This might be disappointing but I’m only going to use one example of poetic expression of secular/philosophical truth and two examples of the expression of religious truth.

Charles Olson and the Truth.

I’m going to start with Charles Olson’s use of Whitehead’s ‘Process and Reality’ in ‘The Maximus Poems’. I’m using this because it’s a philosophical position that I’m vaguely sympathetic to and because Olson expresses it really well with an enormous amount of skill.

Here’s a confession, I haven’t yet managed to get through ‘Process and Reality’ and am therefore dependent on what others have said. Broadly, Whitehead puts more emphasis on the relationship between things, suggest new ways of thinking about time and challenges the view that knowledge should be based on things that are fixed. ‘Maximus’ has many other conerns but it does Whitehead really well.

This poem is entitled ‘OCEANIA’ and dates from June 1966 and is about Olson walking around the New England town of Gloucester in the early hours of the morning. The poem is written in the present tense and is seemingly straightforward until we get to-

And now I look onto the marsh
away from the boulevard
lights-& there is the
whole back of the river's
mouth flooded as I had
5 yrs ago called it Oceania!

As a stiff and colder
wind too, straight down
the river as in winter
chills cools
the night people had sd

earlier they'd hoped
wld have been a
thunderstorm I had sd no
the wind's still
where it was

Excuse please no boast
only the glory of
celebrating

the processes
of Earth
and man.

And no one
to tell it to
but you

for
Robert Hogg, Dan Rice and Jeremy Prynne

I’d forgotten about the Prynne reference but the above is my favourite example of poetry expressing a truth really well. This occurs in the middle of the poem, Olson continues on his walk but now the reader is involved in and taking part in the ‘processes of Earth and man”. This is what poetry is good at but it does require enormous skill to get it right.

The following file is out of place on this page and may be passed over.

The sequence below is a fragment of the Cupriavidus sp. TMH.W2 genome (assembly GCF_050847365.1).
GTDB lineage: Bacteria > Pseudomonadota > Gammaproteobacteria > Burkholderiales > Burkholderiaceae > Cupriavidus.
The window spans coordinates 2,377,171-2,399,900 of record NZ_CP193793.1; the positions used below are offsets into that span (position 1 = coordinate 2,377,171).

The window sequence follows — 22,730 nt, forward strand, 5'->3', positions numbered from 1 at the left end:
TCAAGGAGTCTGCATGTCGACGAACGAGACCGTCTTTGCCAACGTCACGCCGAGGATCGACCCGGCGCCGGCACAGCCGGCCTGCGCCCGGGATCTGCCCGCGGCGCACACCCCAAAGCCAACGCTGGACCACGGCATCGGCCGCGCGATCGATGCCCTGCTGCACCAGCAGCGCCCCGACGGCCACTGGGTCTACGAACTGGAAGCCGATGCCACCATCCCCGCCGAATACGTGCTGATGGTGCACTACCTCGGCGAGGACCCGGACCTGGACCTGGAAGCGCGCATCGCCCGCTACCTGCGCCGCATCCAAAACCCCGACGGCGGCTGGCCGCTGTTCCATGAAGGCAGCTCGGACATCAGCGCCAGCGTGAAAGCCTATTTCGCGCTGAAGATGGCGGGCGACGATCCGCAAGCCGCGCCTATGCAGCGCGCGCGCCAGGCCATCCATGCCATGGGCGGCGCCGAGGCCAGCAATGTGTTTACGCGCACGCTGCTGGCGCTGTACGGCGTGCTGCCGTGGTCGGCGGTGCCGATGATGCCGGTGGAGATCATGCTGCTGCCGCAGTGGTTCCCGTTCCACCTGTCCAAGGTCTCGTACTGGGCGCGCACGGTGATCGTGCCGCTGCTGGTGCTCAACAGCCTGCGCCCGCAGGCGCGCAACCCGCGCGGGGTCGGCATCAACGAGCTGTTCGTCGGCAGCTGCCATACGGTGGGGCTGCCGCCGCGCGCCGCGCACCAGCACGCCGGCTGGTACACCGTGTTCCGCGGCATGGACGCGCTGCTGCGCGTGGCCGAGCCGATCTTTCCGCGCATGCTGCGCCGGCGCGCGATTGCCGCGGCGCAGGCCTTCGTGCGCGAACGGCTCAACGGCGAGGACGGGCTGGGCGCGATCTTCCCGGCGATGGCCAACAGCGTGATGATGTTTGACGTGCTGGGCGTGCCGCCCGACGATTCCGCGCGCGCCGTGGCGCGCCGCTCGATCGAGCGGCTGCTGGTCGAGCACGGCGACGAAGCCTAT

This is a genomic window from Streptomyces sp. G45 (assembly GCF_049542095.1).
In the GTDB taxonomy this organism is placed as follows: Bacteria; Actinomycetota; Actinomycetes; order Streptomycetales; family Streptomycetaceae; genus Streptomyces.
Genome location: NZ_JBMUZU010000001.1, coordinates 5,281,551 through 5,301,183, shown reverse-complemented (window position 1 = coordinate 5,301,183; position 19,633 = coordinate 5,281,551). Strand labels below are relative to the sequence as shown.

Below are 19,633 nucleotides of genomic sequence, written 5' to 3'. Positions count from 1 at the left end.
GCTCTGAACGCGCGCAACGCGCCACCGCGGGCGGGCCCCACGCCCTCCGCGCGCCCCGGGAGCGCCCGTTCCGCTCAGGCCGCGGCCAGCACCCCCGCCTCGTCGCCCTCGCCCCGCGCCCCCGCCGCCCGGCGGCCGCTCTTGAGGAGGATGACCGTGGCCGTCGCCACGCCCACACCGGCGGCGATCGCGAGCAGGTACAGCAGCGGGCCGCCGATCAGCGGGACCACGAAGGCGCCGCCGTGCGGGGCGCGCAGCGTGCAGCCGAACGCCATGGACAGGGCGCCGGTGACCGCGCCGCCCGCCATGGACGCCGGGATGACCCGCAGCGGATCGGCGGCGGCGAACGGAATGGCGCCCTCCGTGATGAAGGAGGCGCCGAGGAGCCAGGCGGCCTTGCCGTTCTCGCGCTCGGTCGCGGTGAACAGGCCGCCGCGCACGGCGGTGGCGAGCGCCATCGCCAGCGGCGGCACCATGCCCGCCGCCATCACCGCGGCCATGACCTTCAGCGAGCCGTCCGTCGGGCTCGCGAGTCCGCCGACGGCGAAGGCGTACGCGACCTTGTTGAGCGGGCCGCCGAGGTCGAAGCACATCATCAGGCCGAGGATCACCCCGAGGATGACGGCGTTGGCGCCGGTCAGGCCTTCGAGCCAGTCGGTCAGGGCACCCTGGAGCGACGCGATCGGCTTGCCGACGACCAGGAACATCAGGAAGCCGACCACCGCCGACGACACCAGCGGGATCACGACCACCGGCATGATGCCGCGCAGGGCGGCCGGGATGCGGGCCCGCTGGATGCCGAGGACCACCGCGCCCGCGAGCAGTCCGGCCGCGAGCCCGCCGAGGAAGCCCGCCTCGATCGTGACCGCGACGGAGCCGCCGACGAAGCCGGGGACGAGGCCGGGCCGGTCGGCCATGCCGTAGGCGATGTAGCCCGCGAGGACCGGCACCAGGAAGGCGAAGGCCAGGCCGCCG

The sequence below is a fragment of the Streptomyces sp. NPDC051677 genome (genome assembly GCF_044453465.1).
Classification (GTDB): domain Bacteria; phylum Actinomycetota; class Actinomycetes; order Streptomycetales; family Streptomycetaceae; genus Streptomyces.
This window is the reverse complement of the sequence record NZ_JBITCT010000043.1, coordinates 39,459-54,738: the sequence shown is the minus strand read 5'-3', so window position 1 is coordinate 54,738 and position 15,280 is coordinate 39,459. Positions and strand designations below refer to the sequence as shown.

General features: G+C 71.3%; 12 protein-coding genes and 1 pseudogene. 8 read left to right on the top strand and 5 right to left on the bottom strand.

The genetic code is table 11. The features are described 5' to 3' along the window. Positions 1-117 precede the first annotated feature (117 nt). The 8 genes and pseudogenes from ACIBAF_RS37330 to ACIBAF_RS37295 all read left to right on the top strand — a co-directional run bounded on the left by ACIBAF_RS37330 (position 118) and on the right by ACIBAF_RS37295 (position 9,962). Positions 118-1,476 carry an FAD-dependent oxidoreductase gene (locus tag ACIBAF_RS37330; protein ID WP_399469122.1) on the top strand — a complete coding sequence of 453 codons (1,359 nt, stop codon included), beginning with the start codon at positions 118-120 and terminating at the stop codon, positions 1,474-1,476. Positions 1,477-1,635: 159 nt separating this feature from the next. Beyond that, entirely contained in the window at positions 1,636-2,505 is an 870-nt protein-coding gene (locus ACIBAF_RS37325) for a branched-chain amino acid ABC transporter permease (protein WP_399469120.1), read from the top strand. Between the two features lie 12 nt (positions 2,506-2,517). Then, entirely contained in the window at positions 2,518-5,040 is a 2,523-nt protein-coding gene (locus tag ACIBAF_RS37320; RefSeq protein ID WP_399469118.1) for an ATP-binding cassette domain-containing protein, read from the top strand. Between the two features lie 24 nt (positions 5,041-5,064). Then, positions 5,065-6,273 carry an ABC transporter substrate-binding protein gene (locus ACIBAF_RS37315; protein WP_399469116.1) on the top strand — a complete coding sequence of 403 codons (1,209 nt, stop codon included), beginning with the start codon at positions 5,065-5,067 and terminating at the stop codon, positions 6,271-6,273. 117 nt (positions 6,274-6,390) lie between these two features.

Geoffrey Hill and Godly truth.

‘The Triumph of Love’ is one of Hill’s most successful sequences and focuses on the terrible events of the last century but this is presented through the prism of his faith. Poem CXXV contains a longish debate about faith and philosophy and a number of deliberately provocative statements:

....................The intellectual
beauty of Bradwardine's thesis rests
in what it springs from: the Creator's Grace
praecedentem tempore et natura ['Strewth!!!
'already present in time as in nature'?-ED]
and in what it returns to-our arrival
at a necessary salvation. So much
for the good news. The bad news is its correlate-
everlasting torments of the non-elect; guaranteed
damnation for dead children unbaptized.

The poems then has a bit of a rant at those who choose to try and dilute the severity of this ‘news’ and ends with-

I have been working up to this. The Scholastics
mean more to me than the New Science. All
things are eternally present in time and nature.

Bradwardine’s chief claim to fame is that he wrote a tract defending the established Catholic church and its doctrines against a group of medieval reformers who were known as the ‘New Pelagians’. Hill’s faith leads him to side with the more conservative view but also has to accept what this means and there is some unease about this although the last line expresses a religious truth. The workings of grace and the nature of salvation play a big role in Hill’s work and he has spoken recently of his view that all his work is informed by his anxiety as to the fate of his soul. We may not share Hill’s faith but I think that we must recognise his ability to express difficult aspects of it with great skill.

Simon Jarvis and the nature of Grace.

I do intend to write something about ‘Dionysus Crucified’ in the near future in part as a response to two of the responses Simon give to the interview questions. Here I just want to give an example of how very innovative poets deal with religious truth. What follows is a couple of lines that are very long and unbroken in the original, the first line is spoken by Pentheus and the second is Dionysus’ response-

Here against undeserved instruments I with my year of worked seasonal graces apply to the ceaseless sodality made by the party of inextinct saints.